Thursday, December 1

Inquiry into Sanna Marin’s parties says she did not breach her duty as Prime Minister of Finland


The official investigation into the private parties of the Prime Minister of Finland, Sanna Marin, has cleared her of having committed abandonment of functions or negligence in office. The Finnish Chancellor of Justice, Tuomas Pöysti, has ruled out that the leader breached her duties during these events, as the country’s right-wing parties and conservative media accused her two months ago after several videos emerged in which she appeared at parties Private with friends.

Hillary Clinton shares a photo at a party to support Sanna Marin: “Keep dancing”

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The head of Justice, in charge of supervising the legality of the actions of the Government and the President of the Republic, affirmed this Friday that there is no indication that Marin breached his official duty by attending those parties. “I have no reason to suspect that Prime Minister Marin has acted incorrectly in her official capacity as minister or that she has abandoned her duties,” concluded Pöysti, according to EFE reports, after in-depth analysis of several complaints filed by citizens.

In those writings, Marin was accused, among other things, of not being in a position to hold office for having consumed a large amount of alcohol, without having previously handed over his duties to another minister during the weekends when he was partying. The Chancellor of Justice, however, considers that the complaints did not specify what official work could not be carried out or what specific function was compromised due to the Prime Minister’s behavior.

In the complaints filed, Marin was also blamed for not having behaved in a manner consistent with the dignity due to a head of government. They claimed that his attitude had damaged Finland’s international reputation. The chancellor has reminded them that the obligation of civil servants to maintain good conduct does not apply to ministers, who are directly supervised –and where appropriate, deposed– by the Eduskunta (Parliament).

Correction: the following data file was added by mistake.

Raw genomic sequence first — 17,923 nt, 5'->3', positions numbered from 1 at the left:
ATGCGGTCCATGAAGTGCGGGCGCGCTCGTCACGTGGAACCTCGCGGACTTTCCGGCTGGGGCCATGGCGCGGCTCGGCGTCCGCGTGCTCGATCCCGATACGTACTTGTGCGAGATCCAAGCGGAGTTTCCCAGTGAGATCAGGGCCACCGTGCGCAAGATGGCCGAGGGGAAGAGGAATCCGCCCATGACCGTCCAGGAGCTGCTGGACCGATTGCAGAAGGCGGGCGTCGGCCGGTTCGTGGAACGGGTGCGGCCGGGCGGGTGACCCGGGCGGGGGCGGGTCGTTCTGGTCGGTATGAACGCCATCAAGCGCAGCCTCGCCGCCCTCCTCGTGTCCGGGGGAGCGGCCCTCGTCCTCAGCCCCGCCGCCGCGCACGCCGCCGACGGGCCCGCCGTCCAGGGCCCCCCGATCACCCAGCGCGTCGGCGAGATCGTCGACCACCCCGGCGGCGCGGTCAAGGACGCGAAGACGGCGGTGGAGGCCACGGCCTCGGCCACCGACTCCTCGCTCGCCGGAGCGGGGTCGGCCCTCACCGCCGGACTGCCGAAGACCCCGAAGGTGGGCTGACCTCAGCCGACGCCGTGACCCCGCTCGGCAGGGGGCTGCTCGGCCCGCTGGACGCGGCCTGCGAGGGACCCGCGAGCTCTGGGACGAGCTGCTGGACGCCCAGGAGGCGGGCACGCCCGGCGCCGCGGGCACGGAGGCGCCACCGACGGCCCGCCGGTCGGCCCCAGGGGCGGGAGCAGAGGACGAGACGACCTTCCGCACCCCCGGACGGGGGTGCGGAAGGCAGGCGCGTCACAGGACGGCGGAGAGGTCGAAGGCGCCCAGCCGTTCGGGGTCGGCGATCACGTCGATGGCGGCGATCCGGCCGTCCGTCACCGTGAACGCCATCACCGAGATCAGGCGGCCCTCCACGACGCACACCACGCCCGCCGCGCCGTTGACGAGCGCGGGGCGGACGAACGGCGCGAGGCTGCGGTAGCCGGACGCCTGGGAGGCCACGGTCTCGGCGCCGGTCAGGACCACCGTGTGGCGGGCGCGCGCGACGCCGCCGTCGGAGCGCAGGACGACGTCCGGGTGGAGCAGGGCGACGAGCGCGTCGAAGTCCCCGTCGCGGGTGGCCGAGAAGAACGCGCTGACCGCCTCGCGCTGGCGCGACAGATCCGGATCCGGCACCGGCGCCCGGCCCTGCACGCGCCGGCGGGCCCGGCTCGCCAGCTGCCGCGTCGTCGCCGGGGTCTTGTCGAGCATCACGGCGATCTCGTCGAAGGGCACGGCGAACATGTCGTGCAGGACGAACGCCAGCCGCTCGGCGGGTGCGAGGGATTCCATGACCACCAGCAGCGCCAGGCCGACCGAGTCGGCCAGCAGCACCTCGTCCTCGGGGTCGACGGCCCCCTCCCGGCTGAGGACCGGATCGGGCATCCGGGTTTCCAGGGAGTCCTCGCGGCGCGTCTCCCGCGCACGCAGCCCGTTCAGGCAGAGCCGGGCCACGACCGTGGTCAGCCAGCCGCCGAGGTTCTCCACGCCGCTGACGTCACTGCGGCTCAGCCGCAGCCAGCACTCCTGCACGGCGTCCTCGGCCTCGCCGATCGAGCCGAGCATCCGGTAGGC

“It is not up to the Chancellor of Justice, as the supreme authority on questions of legality, to assess the morality of a minister’s conduct or questions relating to his political credibility or the trust he enjoys,” Pöysti pointed out in his opinion.

Marin was also accused of putting the security of the State at risk, having organized a party at his official residence without previously examining the guests. However, according to the chancellor, the official residence of the Head of Government can be used for private events and it is not mandatory for the security teams to check the participants.

Marin, 36, was the victim at the beginning of the political course of a campaign launched from far-right sectors for the leaking of some videos that later circulated through news and social networks around the world. In the images, the social democratic leader appeared singing and dancing at a private party with a group of famous people. The campaign became so relevant that the leader voluntarily submitted to a drug test to deny the rumors, spread by social networks, that she had taken narcotics.

The press soon after published a photo of two of Marin’s friends kissing almost bare-chested at a party in early July at the prime minister’s official residence, a day after attending a rock festival.

The objective of the campaign had an unexpected outcome, at least at the international level. Social networks were filled with women dancing in support of the prime minister. Among them, the former Secretary of State and former United States presidential candidate Hillary Clinton, who encouraged the leader to continue dancing. “As Ann Richards said, ‘Ginger Rogers did everything Fred Astaire did. Only she did it backwards and in heels.’ Here I am in Cartagena while she was there for a meeting as Secretary of State. Keep dancing Sanna Marin,” she tweeted alongside a picture of her dancing.

Numerous international leaders supported Marin on social networks and publicly after the images emerged. Shortly after suffering her campaign in her country, her leader went to the European Parliament, where numerous MEPs surrounded her with messages of support. “I am happy because in Finland a government led by five women has carried out a very progressive policy against the crisis, and has addressed major reforms in Finnish society, on family leave, compulsory schooling in Finland, the pandemic and a historic reform. of healthcare. We are not just women representing one gender, we do real politics, making big decisions, regardless of our gender and our age, ”she said then her.





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